The female generations of a big Armenian family: Alina Patvakanyan, her daughter Gohar, and granddaughter Naré.
No men around.
Males are busy protecting their families. Protecting the Homeland is their job today.
On September 27, Azerbaijan attacked Artsakh (Nagorno-Karabakh), starting a full-blown war all over the border and deeper, targeting civilians, bombarding and shelling civilian infrastructures in Stepanakert, the capital of Artsakh, Shoushi, its cultural center, other towns, and villages. The 30-year-old conflict awakened as a tempest, penetrating into every single family living in Artsakh and Armenia.
Every family has a son, a husband, a father, a relative, or a friend fighting on the border. Mrs. Alina’s family has a few of them.
“We have seen a lot… I was 29 and had three kids when my husband went to the 1992 war of Artsakh and never came back,” recalls the 58-year old Artsakhtsi woman who was persuaded to flee her home and her beloved city Stepanakert, on the seventh day of the war. Then she continues, ”I don’t want my daughter to go through the things that I have gone through.”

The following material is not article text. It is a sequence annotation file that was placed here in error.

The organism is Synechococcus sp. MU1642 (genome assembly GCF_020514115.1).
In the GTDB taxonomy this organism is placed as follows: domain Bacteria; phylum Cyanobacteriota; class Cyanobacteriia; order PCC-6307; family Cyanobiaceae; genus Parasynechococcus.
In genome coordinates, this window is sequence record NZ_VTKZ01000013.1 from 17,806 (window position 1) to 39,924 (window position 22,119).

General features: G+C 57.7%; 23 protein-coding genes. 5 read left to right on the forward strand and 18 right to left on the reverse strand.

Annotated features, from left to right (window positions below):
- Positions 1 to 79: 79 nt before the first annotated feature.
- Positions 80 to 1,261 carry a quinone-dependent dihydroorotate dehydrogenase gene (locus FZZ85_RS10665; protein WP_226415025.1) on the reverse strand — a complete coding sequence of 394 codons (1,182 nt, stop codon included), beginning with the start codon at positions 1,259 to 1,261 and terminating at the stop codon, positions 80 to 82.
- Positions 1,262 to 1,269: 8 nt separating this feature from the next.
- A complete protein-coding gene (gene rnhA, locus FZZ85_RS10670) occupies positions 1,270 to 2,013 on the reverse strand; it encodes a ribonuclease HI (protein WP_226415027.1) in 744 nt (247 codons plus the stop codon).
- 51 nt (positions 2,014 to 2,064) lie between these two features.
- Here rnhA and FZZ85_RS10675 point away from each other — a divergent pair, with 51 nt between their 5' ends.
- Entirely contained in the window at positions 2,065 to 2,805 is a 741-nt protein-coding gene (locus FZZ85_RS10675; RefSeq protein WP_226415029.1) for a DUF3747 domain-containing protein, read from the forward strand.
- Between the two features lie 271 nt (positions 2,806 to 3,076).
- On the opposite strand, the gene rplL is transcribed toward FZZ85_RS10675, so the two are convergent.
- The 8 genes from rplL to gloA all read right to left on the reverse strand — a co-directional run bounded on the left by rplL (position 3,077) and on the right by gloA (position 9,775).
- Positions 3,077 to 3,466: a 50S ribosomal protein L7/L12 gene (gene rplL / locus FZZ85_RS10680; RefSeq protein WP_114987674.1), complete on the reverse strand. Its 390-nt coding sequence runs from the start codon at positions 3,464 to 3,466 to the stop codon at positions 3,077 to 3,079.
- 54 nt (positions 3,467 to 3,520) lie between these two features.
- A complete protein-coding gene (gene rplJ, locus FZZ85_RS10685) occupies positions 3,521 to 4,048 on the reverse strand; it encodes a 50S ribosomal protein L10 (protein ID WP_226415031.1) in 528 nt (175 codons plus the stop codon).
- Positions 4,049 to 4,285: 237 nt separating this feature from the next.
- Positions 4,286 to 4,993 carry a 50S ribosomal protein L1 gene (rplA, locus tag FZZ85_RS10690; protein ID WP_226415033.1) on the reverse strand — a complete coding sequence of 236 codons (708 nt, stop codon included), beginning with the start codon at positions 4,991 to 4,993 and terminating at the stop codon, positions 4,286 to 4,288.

The woman who has seen three wars (1992, 2016, 2020) has left her house door open. “My refrigerator is always full. I left my door open so that if soldiers or other people pass by and need food or shelter – my home is everyone’s home.”
Since the beginning of the war, the Concept Hotel by COAF (Debet village, Lori region) turned into a shelter for Artsakhian families who evacuated from the war zone. It is where Mrs. Alina’s family stays now. “We are so grateful for the warm welcome, but we are counting the hours to be back to our homes. My heart and mind are in Artsakh. We have ten men serving in the army now: my son, my son-in-law, his brother,…”
The “son-in-law” is Gohar’s husband. Gohar, mother of three, does not have the heart to tell her story, but her eyes tell – she has so much to tell. “I was only two-years-old when my father lost his life during the Artsakh Liberation War (1988-1994). So did the father of my husband,” she says in an audible whisper, peeking at her children to make sure they don’t notice her emotions. Bursting into tears, cleaning them up, and putting on a courageous smile is something Gohar has become so skillful at.
She does not remember her father in real life, but can hardly forget what his absence has felt like. Then she repeats what her mother said a few minutes ago, “I don’t want my children to go through the things that I have gone through…”
Nare, 10, seems a few years more mature her age.
“What is the first thing you’ll do when you go back to Artsakh?” I ask Naré.
“I’ll hug my dad tight,” she says as her shiny eyes start tearing.
Hundreds of lives are lost. Hundreds of dreams remained dreams.
The war goes on…